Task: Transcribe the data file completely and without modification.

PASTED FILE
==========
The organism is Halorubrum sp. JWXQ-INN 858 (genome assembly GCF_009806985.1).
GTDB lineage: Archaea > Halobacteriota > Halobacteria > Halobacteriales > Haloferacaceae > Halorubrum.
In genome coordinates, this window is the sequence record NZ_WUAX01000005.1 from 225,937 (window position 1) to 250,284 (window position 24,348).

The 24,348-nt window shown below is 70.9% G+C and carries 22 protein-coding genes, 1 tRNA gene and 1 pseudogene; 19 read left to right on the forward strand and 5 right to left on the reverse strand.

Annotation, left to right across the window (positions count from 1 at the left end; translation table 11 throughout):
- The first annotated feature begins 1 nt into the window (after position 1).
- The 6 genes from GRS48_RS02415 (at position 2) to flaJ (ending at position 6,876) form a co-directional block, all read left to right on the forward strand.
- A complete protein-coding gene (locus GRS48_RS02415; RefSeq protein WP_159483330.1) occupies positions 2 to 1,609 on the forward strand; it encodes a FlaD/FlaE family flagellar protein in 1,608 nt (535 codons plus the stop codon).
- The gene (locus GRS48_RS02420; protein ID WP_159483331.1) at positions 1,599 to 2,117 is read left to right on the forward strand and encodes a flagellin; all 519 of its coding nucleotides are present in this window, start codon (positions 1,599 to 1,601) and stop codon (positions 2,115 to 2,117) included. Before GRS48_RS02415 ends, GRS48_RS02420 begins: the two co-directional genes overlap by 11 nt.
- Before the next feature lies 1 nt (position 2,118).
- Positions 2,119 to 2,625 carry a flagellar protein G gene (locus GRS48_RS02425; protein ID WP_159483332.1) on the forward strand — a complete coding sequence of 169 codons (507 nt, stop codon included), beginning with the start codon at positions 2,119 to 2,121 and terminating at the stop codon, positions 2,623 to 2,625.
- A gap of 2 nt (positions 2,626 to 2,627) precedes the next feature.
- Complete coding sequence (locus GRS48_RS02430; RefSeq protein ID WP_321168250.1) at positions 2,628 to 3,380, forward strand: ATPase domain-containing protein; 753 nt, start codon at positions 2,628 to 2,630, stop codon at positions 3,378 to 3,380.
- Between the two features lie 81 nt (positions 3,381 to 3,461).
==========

The organism is Halorubrum sp. JWXQ-INN 858 (genome assembly GCF_009806985.1).
GTDB lineage: Archaea > Halobacteriota > Halobacteria > Halobacteriales > Haloferacaceae > Halorubrum.
In genome coordinates, this window is the sequence record NZ_WUAX01000005.1 from 225,937 (window position 1) to 250,284 (window position 24,348).

The 24,348-nt window shown below is 70.9% G+C and carries 22 protein-coding genes, 1 tRNA gene and 1 pseudogene; 19 read left to right on the forward strand and 5 right to left on the reverse strand.

Annotation, left to right across the window (positions count from 1 at the left end; translation table 11 throughout):
- The first annotated feature begins 1 nt into the window (after position 1).
- The 6 genes from GRS48_RS02415 (at position 2) to flaJ (ending at position 6,876) form a co-directional block, all read left to right on the forward strand.
- A complete protein-coding gene (locus GRS48_RS02415; RefSeq protein WP_159483330.1) occupies positions 2 to 1,609 on the forward strand; it encodes a FlaD/FlaE family flagellar protein in 1,608 nt (535 codons plus the stop codon).
- The gene (locus GRS48_RS02420; protein ID WP_159483331.1) at positions 1,599 to 2,117 is read left to right on the forward strand and encodes a flagellin; all 519 of its coding nucleotides are present in this window, start codon (positions 1,599 to 1,601) and stop codon (positions 2,115 to 2,117) included. Before GRS48_RS02415 ends, GRS48_RS02420 begins: the two co-directional genes overlap by 11 nt.
- Before the next feature lies 1 nt (position 2,118).
- Positions 2,119 to 2,625 carry a flagellar protein G gene (locus GRS48_RS02425; protein ID WP_159483332.1) on the forward strand — a complete coding sequence of 169 codons (507 nt, stop codon included), beginning with the start codon at positions 2,119 to 2,121 and terminating at the stop codon, positions 2,623 to 2,625.
- A gap of 2 nt (positions 2,626 to 2,627) precedes the next feature.
- Complete coding sequence (locus GRS48_RS02430; RefSeq protein ID WP_321168250.1) at positions 2,628 to 3,380, forward strand: ATPase domain-containing protein; 753 nt, start codon at positions 2,628 to 2,630, stop codon at positions 3,378 to 3,380.
- Between the two features lie 81 nt (positions 3,381 to 3,461).